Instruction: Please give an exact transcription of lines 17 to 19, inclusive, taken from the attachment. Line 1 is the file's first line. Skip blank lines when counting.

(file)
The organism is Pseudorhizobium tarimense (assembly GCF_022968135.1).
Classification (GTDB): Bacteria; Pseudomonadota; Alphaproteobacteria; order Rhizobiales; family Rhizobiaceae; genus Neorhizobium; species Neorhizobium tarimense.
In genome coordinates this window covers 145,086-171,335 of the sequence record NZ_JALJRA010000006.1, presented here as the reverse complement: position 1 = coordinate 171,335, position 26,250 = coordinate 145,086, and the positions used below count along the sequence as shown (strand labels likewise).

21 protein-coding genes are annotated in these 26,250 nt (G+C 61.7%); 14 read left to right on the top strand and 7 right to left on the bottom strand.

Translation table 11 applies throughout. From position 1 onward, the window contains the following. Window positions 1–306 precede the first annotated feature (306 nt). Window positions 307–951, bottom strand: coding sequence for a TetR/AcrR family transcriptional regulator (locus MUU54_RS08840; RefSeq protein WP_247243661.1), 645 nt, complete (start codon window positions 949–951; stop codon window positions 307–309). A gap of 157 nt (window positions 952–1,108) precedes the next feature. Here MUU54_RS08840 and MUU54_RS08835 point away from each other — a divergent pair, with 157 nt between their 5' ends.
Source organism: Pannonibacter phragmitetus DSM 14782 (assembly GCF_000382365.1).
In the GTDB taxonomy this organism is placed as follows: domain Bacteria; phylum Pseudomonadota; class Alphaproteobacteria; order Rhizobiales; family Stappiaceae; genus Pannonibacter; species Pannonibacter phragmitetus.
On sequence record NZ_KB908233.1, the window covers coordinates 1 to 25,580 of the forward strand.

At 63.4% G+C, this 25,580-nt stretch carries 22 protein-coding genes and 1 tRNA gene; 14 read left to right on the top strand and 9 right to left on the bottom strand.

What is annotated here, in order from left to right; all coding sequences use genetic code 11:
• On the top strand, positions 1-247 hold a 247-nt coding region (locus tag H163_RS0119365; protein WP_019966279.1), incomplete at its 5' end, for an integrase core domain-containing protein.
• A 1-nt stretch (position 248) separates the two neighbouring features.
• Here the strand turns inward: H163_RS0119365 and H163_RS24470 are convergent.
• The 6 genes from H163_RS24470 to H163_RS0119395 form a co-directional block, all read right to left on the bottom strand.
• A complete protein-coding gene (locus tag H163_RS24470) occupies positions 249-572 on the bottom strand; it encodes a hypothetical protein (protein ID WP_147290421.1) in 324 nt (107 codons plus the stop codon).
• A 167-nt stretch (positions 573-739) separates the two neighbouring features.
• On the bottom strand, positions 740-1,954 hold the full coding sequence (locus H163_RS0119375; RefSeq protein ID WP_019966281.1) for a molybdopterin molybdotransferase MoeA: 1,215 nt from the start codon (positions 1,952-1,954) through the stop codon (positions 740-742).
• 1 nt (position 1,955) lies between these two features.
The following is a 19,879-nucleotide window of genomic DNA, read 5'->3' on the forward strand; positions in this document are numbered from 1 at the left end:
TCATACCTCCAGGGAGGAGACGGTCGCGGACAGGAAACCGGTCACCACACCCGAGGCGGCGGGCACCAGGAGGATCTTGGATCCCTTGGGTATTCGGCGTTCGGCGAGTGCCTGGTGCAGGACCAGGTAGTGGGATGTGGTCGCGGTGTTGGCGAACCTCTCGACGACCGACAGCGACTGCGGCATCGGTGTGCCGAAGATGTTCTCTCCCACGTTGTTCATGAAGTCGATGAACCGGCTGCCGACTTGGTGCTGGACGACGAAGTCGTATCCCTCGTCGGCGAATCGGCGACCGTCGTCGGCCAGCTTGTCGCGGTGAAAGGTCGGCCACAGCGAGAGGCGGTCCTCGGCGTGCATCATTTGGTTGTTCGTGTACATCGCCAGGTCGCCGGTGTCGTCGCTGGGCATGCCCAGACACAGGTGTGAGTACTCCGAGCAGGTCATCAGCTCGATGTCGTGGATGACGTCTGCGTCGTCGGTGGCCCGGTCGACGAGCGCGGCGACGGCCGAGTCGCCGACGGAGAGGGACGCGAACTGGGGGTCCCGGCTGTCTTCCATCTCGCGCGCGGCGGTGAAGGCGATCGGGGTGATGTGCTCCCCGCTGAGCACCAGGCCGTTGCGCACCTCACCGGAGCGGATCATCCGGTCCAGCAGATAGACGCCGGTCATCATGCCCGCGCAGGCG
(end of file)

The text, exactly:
• On the bottom strand, positions 740-1,954 hold the full coding sequence (locus H163_RS0119375; RefSeq protein ID WP_019966281.1) for a molybdopterin molybdotransferase MoeA: 1,215 nt from the start codon (positions 1,952-1,954) through the stop codon (positions 740-742).
• 1 nt (position 1,955) lies between these two features.
The following is a 19,879-nucleotide window of genomic DNA, read 5'->3' on the forward strand; positions in this document are numbered from 1 at the left end: